On February 5, 2007, Senator John Kerry requested the U.S. Department of Health and Human Services explore deeply troubling information from an MSNBC.com special report signifying that the federal unit charged with probing firefighter deaths overlooked a warning in 2000 that personal alarms used at fire scenes might be failing. “It is completely unacceptable that our first responders don’t have the proper safety equipment, and if these allegations prove true, it’s unfathomable that the CDC would cover up something so detrimental to our firefighters’ safety,” Kerry told MSNBC.com. An estimated 1 million courageous men and women put their lives at risk every day; we owe it to them and to the families of the deceased firefighters to get answers and hold the negligent parties accountable.”

The PASS (Personal Alert Safety System) device is a motion sensor that makes a dreadful racket if a firefighter stops moving for 30 seconds while combating a blaze. The device flashes its lights and lets loose a sequence of ear splitting beeps; alerting others that a fellow firefighter is in danger. Unfortunately, it’s a call that is not heard all the time. Tests by federal and independent labs illustrate that some PASS alarms can fail to perform as intended if they get too hot or wet, which causes a serious problem for firefighters who rush into burning buildings with water hoses.  Federal investigative reports evaluated by MSNBC.com shows that 15 firefighters have died since 1998 in fires where a PASS, (Personal Alert Safety System) device, either didn't sound or was so quiet that rescuers weren't given a chance to find the firefighter quickly. The first generation of PASS devices were introduced in the early 1980s.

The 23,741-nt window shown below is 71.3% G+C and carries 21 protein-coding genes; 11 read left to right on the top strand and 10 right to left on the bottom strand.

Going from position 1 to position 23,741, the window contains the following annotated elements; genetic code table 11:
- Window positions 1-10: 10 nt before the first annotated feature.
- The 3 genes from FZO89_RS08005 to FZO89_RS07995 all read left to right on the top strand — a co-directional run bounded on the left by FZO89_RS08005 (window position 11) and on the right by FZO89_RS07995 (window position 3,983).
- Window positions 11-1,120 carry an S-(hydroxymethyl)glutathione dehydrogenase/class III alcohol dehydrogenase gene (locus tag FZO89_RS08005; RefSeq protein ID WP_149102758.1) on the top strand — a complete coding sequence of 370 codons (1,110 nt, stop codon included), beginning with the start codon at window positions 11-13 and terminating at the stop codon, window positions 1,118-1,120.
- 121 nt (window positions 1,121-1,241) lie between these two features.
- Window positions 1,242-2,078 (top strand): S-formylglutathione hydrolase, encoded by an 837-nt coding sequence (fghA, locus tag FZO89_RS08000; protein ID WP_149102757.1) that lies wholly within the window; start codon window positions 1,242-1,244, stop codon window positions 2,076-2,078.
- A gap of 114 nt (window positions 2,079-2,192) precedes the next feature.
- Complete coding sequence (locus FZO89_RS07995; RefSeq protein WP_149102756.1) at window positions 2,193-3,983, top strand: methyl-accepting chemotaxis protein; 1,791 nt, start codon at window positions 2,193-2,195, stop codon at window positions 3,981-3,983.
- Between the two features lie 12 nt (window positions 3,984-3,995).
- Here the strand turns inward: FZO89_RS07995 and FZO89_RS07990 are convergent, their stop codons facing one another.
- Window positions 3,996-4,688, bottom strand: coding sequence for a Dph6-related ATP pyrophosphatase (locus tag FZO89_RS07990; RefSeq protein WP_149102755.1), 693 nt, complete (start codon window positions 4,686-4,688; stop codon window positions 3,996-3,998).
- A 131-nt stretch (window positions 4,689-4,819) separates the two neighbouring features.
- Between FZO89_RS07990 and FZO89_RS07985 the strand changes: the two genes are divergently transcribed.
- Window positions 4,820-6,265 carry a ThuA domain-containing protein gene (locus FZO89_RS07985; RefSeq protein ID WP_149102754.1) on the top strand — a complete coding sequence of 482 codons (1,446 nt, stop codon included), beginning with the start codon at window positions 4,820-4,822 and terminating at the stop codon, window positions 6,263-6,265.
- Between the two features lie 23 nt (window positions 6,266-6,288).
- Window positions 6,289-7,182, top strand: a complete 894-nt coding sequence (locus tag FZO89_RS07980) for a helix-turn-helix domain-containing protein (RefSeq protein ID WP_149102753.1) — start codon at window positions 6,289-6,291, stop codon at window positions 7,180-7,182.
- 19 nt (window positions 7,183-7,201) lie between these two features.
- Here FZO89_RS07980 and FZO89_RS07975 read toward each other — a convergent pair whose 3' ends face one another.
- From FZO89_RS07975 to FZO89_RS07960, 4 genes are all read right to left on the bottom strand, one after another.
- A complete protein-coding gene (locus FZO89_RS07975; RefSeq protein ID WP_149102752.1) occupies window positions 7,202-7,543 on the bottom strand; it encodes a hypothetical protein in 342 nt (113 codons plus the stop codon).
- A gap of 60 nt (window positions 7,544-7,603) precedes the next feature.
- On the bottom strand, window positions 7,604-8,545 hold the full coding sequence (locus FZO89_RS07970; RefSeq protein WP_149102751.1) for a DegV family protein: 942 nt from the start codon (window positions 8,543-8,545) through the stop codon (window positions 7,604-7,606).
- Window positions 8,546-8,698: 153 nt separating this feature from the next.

Documents made public under the Freedom of Information Act disclose that nine of those deaths came after the federal government blocked an investigation by its own expert into possible failures of PASS (Personal Alert Safety System) devices and other firefighting equipment. A manager for the Centers for Disease Control and Prevention, the federal agency that is charged by Congress with investigating firefighter deaths, ordered an agency fire safety engineer on Feb. 14, 2000, to "minimize your fact gathering during investigations" and to restrict his investigations to issues relevant for the prevention of future similar events.

In March 2005, the CDC’s (Centers for Disease Control and Prevention) firefighter fatality program finally recommended that manufacturers, researchers and standard-setting bodies should investigate the performance of PASS (Personal Alert Safety System) devices under extreme conditions, and the following month called for higher standards for the devices. After the CDC’s warning, tests quickly demonstrated that temperatures commonly encountered by firefighters could hurt the performance of at least some PASS (Personal Alert Safety System) devices.

Tests in a convection oven at the National Institute of Standards and Technology found a flaw with the two models it tested: the volume of the beeping diminished significantly at temperatures as low as 300 degrees Fahrenheit, the sort of temperatures that firefighters come across in a room next to a fire. Researchers said they believe that all of the half-dozen or so brands of PASS (Personal Alert Safety System), alarms on the market would be similarly affected. Additionally, a number of PASS (Personal Alert Safety System), devices made by at least three manufacturers have had problems over the past decade with water leaking into the electronics or battery compartments, causing them to either beep repeatedly or stop working altogether, according to interviews and documents reviewed by MSNBC.com.

A tougher new standard for testing PASS (Personal Alert Safety System), devices in heat and water is going to be issued by the National Fire Protection Association. But manufacturers say it will be months before an improved device is on the market. And even when new models are available, there is no plan for recalling the old ones, so fire departments may have to bear the cost of replacing them./p>

Legal Rights for Victims Affected By Firefighters PASS Device

If you or a loved one worked as a firefighter and suffered a wrongful death as a result of a defective PASS (Personal Alert Safety System) device you may be entitled to compensation. Please fill out the form at the right for a free case evaluation by a qualified attorney or call us at 1-800-YOURLAWYER (1-800-968-7529).